Wednesday, August 28, 2013

Iraq again slammed with violence

Iraq is yet again slammed with violence.  Kareem Raheem, Raheem Salman, Sylvia Westall, Yara Bayoumy, Sami Aboudi and Mark Heinrich (Reuters) count 71 dead today and another 201 injured.  AFP counts over a dozen bombs in Baghdad. In Baghdad, Haddad Salih (BBC News) notes of the areas hit, "Some of these areas are Shia dominat, others are mixed, Shia-Sunni, while Mahmudiya and Saydiyah to the south are mainly Sunni."  Fu Peng (Xinhua) explains, "The attacks occurred during the morning rush hours when 12 car bombs went off in Baghdad, while a suicide bomber struck a restaurant in the nearby town of Mahmoudiyah, an Interior Ministry source told Xinhua on condition of anonymity."

 Sadie Gray (Times of London) repeats  Reuters' report of an eye witness in Sadr City believes he saw a man park a car, eat "breakfast and drank his tea" before setting off a car bomb,  "I heard a huge explosion when I was inside the kitchen.  When I went outside, I saw his car completely damaged and he had disappeared.  Many people were hurt."

In addition to violence in Baghdad, NINA reports a Tikrit roadside bombing left two police officers injured, a Hilla armed attack claimed the life of 1 military captain (eleven soldiers left injured), a Mosul roadside bombing claimed 1 life and left four other family members injured (all were Shabaks),  and 1 police officer was shot dead in Kirkuk.

Mohammed Tawfeeq (CNN) points out, "This comes as Iraqi security forces have been conducting "The Revenge for the Martyrs" -- an operation designed to track down al Qaeda members in and around Baghdad."  Because violence doesn't solve violence.  But why should Nouri grasp what his puppet master Barack doesn't?  Alsumaria reports Nouri has declared Iraq to be on maximum alert.  Which means attack the press.  Alsumaria notes Nouri's SWAT forces hace detained an Alsumaria reporter. 

Cedric's "He's overcompensating" and Wally's "THIS JUST IN! MORE THAN A CHIP ON HIS SHOULDER!" just went up.

Restore the Fourth notes:

We have some great news and some big announcements. The fight against unconstitutional surveillance is gaining more traction with the public, the media, and Washington. Americans are taking advantage of the summer recess to demand their representatives vote to protect the Fourth Amendment, Restore the Fourth has a new logo, and our next national event is just two months away.
If you’ve been following the news you know that it’s not all great. Some surveillance-protected web services have had to shut down in the face of government intrusion. We’re regularly learning more and more about the extent of unconstitutional surveillance, including that the NSA’s network has “the capacity to reach around 75 percent of all U.S. Internet communications.” We learned from an internal NSA audit that the agency breaks “privacy rules” or “oversteps its legal authority” literally thousands of times per year. Meanwhile, British authorities detained the partner of Guardian journalist Glenn Greenwald for nine hours at Heathrow airport in an apparent play to intimidate Greenwald from continuing his work revealing the NSA’s transgressions.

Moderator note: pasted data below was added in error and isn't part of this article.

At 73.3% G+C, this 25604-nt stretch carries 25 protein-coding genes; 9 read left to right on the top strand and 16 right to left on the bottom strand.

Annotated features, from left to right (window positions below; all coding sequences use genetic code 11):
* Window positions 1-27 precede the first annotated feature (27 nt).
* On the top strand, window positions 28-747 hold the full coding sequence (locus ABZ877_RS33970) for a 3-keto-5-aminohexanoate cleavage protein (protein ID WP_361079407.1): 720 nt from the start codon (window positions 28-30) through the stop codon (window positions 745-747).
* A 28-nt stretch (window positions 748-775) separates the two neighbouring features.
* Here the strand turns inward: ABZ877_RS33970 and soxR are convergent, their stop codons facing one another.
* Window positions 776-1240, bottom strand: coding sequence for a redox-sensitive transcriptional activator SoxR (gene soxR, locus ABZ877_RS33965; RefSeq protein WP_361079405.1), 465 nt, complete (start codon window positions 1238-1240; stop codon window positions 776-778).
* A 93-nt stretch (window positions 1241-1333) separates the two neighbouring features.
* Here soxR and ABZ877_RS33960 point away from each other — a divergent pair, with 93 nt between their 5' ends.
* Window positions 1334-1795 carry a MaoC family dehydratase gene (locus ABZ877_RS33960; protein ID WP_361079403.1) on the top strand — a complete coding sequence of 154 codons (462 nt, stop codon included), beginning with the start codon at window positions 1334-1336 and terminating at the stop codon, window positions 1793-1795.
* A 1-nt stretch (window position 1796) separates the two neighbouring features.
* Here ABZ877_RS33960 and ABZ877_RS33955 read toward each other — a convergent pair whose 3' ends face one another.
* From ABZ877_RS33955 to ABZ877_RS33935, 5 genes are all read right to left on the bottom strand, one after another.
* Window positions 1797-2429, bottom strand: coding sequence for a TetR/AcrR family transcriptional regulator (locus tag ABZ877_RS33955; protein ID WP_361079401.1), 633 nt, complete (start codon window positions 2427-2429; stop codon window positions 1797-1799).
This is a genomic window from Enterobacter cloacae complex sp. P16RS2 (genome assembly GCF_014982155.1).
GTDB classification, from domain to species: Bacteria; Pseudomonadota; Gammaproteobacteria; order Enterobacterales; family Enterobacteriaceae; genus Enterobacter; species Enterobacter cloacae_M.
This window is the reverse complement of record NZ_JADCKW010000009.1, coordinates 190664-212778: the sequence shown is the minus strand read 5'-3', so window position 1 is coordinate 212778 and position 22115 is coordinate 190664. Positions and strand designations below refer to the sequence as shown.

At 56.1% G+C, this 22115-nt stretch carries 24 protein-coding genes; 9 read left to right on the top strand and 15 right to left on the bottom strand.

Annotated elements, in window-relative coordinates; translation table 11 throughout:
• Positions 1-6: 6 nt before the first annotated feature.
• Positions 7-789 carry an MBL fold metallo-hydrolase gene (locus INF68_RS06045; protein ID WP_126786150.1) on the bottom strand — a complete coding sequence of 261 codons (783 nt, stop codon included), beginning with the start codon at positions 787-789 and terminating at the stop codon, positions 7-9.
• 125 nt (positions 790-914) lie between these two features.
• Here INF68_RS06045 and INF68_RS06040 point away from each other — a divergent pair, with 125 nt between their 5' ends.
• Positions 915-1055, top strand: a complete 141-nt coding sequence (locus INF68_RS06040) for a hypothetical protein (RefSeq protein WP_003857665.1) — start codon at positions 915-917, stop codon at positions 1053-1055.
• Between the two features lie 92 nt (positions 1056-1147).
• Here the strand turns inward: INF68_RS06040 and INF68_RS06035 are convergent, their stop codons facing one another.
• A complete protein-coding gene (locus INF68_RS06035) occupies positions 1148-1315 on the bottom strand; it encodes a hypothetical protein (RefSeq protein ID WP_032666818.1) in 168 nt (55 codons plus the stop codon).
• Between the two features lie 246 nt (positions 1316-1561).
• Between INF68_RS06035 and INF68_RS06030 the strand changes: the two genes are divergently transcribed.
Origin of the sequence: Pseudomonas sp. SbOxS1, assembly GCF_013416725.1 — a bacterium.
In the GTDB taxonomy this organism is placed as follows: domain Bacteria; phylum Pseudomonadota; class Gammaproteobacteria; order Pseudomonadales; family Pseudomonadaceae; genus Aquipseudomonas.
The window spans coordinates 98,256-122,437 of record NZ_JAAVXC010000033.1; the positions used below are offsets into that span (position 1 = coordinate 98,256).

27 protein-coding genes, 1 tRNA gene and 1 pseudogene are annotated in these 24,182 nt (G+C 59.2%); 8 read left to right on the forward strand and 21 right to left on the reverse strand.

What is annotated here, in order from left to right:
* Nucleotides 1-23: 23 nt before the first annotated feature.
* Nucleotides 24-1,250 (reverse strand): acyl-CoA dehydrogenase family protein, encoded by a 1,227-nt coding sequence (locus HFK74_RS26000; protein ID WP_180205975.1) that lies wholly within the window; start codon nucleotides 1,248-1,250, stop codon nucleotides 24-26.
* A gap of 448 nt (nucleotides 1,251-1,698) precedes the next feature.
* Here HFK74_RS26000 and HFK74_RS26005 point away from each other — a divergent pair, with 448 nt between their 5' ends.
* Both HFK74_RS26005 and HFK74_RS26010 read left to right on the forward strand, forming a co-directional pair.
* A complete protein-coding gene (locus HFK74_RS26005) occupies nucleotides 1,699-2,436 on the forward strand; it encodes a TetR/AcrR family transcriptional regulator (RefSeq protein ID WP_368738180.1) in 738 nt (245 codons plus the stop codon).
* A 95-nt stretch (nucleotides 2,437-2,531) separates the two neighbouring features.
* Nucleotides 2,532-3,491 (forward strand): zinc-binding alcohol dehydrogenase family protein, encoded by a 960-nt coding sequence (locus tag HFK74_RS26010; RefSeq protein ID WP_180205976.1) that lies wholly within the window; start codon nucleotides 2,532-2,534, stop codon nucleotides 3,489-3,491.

The good news is that our message is being heard, that the public isn't letting all of this go. A late July poll showed the number of Americans that agree “anti-terror policies have gone too far in restricting civil liberties” has nearly doubled since 2010, and Restore the Fourth’s second round of protests on August 4th garnered further national and international media attention. On August 9th, President Obama announced “proposals to reform NSA surveillance.” Although that warrants a huge amount of skepticism, it shows Washington knows the movement against unconstitutional surveillance is too much to just ignore.
While the administration struggles to spin the story in its favor, the President’s approval rating among young voters has taken a 14-point plummet since the NSA scandal was revealed in June. The Amash Amendment came just short of passing in the House of Representatives a month ago, and one congressman has observed that the news since then “would have changed the outcome” of the vote. Meanwhile, new legislation to curb unconstitutional surveillance is already in the works.
Summer Recess: It’s Not Too Late
Congress will be back in session on September 9th, giving us two more weeks to use town halls and in-district meetings to take advantage of the traction we've gained. If you haven’t already, please make an effort to get a face-to-face meeting with your representative to tell him or her you demand legislation ending unconstitutional surveillance. You only need about 5 people to make your presence memorable, and scheduling a meeting is often easier than you expect. Here are some resources that can help you:
Join Us in Washington October 26th
On October 26th, the anniversary of the PATRIOT Act, Restore the Fourth will rally against unconstitutional surveillance with a march on Washington. We hope people everywhere will make the trip and make their voices heard. We also call on all pro-Fourth Amendment organizations to join us in D.C., to help make sure the “next Amash Amendment” passes. Those already planning to include Demand Progress, Fight for the Future, Fress Press, and the Bill of Rights Defense Committee. We’ll be releasing a lot more details as they’re finalized, but make plans to join Restore the Fourth and our allies for this national event.

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mohammed tawfeeq